Of course, we will fail. Much as we put on a new white top only to spill ketchup on it, we will have days when we put on our bright values of loving kindness and find that the day’s events reduce them to grubby rags. We need the hope and forgiveness of the cross as much as any of our forebears in the faith. But if this new covenant between God and God’s chosen, holy and beloved people, is sealed on our part by trusting faith, it is sealed on God’s part by the gift of the Holy Spirit. God living in our hearts, making us day by day, little by little, more like Jesus. So, let the gospel of Christ, in all its richness, dwell in you. Prayerfully clothe yourselves in love each day and let God work in you and through you for the good of those around you. Amen.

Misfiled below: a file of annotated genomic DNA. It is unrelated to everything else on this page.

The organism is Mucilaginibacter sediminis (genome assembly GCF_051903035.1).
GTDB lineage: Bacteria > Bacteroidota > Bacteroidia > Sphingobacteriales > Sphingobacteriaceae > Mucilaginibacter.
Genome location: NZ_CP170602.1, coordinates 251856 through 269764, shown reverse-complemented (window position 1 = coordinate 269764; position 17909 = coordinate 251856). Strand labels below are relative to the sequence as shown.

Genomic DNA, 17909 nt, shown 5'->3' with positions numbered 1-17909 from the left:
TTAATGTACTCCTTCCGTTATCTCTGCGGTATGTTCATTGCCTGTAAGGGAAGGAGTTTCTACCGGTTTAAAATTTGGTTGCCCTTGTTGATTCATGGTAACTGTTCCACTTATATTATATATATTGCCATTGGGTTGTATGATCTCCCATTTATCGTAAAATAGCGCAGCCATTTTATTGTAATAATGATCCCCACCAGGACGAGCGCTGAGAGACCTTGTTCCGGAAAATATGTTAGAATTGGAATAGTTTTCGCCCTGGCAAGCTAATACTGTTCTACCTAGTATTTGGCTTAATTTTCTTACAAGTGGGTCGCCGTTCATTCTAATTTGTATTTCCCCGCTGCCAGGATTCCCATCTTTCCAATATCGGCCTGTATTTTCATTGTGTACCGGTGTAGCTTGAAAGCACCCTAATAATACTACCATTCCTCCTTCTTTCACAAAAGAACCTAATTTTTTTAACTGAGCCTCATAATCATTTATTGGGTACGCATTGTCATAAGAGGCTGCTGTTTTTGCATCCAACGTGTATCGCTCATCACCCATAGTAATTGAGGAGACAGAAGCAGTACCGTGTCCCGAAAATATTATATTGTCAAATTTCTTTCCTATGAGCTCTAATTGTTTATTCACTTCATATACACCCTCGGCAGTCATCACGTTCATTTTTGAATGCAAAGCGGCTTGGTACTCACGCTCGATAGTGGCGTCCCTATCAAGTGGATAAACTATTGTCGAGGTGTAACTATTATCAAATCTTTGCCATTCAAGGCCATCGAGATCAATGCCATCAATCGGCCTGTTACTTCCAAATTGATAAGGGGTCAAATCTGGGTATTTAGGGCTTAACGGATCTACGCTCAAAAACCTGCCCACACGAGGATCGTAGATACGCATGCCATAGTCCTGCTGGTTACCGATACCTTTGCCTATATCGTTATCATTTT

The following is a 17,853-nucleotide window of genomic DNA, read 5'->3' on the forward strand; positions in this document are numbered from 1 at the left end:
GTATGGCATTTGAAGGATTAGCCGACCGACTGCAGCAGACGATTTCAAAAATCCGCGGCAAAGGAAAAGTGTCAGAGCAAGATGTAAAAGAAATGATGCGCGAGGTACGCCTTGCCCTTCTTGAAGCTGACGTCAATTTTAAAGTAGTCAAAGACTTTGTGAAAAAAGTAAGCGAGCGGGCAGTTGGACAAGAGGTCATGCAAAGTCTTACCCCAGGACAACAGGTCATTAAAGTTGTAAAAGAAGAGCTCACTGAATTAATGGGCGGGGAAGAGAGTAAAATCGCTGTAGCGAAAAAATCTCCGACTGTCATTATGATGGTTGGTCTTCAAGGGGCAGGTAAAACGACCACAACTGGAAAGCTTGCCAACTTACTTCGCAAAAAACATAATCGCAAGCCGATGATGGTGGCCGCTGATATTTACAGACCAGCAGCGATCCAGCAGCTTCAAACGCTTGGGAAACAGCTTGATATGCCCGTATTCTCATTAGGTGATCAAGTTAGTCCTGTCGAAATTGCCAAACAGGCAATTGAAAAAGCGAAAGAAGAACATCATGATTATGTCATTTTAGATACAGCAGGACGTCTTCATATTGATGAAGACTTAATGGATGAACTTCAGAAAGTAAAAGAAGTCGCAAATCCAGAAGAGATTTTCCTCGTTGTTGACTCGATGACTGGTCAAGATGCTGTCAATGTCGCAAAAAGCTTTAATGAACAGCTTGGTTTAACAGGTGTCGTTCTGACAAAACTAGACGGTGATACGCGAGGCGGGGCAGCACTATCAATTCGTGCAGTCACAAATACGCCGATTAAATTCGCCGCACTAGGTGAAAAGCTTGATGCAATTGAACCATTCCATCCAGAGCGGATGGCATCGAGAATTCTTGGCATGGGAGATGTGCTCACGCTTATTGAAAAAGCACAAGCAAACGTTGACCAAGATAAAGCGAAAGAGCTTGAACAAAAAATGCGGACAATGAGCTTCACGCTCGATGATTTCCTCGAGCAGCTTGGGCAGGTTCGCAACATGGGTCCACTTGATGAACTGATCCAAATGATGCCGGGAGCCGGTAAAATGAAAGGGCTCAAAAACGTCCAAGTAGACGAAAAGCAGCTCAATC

Sisters and brothers in Christ, let us come to the Lord in hope, let us pray to the Lord in faith, let us hold to the Lord throughout our lives.
Gracious God, as a mother loves her child, so you love us. For that great truth we praise you.
Let us give thanks today for women. For Eve our first mother – we thank you for having the courage to be curious, to lose your innocence and become the first to understand the complexities of life.
For Sarah, Hannah and Elizabeth – we thank you for sharing your stories of patience and endurance, through long years of waiting and not knowing. May women everywhere who long for motherhood draw strength and comfort from you, in times of pain and heartache.
For Hagar – we thank you for your resolve and perseverance in exile. May all mothers who are forced to flee in circumstances of war, famine and domestic violence, or who are forgotten, be given hope in you.
For Rachel – you carried the burden of grief and wept for your children. Hold the hands of all those mothers who weep for their children – for children who have gone missing, who have died or are lost to them in other ways. We ask for your blessing for the needs of all mothers.